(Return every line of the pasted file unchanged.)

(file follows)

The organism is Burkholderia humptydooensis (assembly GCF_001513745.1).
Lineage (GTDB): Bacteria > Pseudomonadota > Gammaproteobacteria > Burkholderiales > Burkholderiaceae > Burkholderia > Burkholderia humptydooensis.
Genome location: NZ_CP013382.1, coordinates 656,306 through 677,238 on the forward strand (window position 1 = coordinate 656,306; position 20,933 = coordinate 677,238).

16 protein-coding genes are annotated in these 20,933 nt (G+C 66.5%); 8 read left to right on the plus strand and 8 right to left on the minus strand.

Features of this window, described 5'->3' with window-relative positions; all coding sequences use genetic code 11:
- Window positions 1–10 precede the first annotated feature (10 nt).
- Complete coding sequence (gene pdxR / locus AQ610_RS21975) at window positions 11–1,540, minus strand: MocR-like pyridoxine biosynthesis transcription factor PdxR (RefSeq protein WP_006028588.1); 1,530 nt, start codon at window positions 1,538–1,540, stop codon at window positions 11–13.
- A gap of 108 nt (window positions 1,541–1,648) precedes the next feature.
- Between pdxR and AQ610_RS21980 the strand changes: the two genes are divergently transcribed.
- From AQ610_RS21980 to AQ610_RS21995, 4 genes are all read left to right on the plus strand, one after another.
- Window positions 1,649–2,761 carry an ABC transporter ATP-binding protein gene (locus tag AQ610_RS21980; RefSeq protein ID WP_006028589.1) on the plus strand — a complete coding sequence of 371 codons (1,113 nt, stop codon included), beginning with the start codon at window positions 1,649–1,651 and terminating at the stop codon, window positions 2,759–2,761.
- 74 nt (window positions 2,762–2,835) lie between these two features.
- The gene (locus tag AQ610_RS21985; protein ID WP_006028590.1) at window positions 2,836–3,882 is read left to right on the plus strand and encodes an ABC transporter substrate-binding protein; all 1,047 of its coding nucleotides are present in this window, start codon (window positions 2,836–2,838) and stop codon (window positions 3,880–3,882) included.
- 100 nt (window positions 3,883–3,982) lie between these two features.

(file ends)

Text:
The organism is Burkholderia humptydooensis (assembly GCF_001513745.1).
Lineage (GTDB): Bacteria > Pseudomonadota > Gammaproteobacteria > Burkholderiales > Burkholderiaceae > Burkholderia > Burkholderia humptydooensis.
Genome location: NZ_CP013382.1, coordinates 656,306 through 677,238 on the forward strand (window position 1 = coordinate 656,306; position 20,933 = coordinate 677,238).

16 protein-coding genes are annotated in these 20,933 nt (G+C 66.5%); 8 read left to right on the plus strand and 8 right to left on the minus strand.

Features of this window, described 5'->3' with window-relative positions; all coding sequences use genetic code 11:
- Window positions 1–10 precede the first annotated feature (10 nt).
- Complete coding sequence (gene pdxR / locus AQ610_RS21975) at window positions 11–1,540, minus strand: MocR-like pyridoxine biosynthesis transcription factor PdxR (RefSeq protein WP_006028588.1); 1,530 nt, start codon at window positions 1,538–1,540, stop codon at window positions 11–13.
- A gap of 108 nt (window positions 1,541–1,648) precedes the next feature.
- Between pdxR and AQ610_RS21980 the strand changes: the two genes are divergently transcribed.
- From AQ610_RS21980 to AQ610_RS21995, 4 genes are all read left to right on the plus strand, one after another.
- Window positions 1,649–2,761 carry an ABC transporter ATP-binding protein gene (locus tag AQ610_RS21980; RefSeq protein ID WP_006028589.1) on the plus strand — a complete coding sequence of 371 codons (1,113 nt, stop codon included), beginning with the start codon at window positions 1,649–1,651 and terminating at the stop codon, window positions 2,759–2,761.
- 74 nt (window positions 2,762–2,835) lie between these two features.
- The gene (locus tag AQ610_RS21985; protein ID WP_006028590.1) at window positions 2,836–3,882 is read left to right on the plus strand and encodes an ABC transporter substrate-binding protein; all 1,047 of its coding nucleotides are present in this window, start codon (window positions 2,836–2,838) and stop codon (window positions 3,880–3,882) included.
- 100 nt (window positions 3,883–3,982) lie between these two features.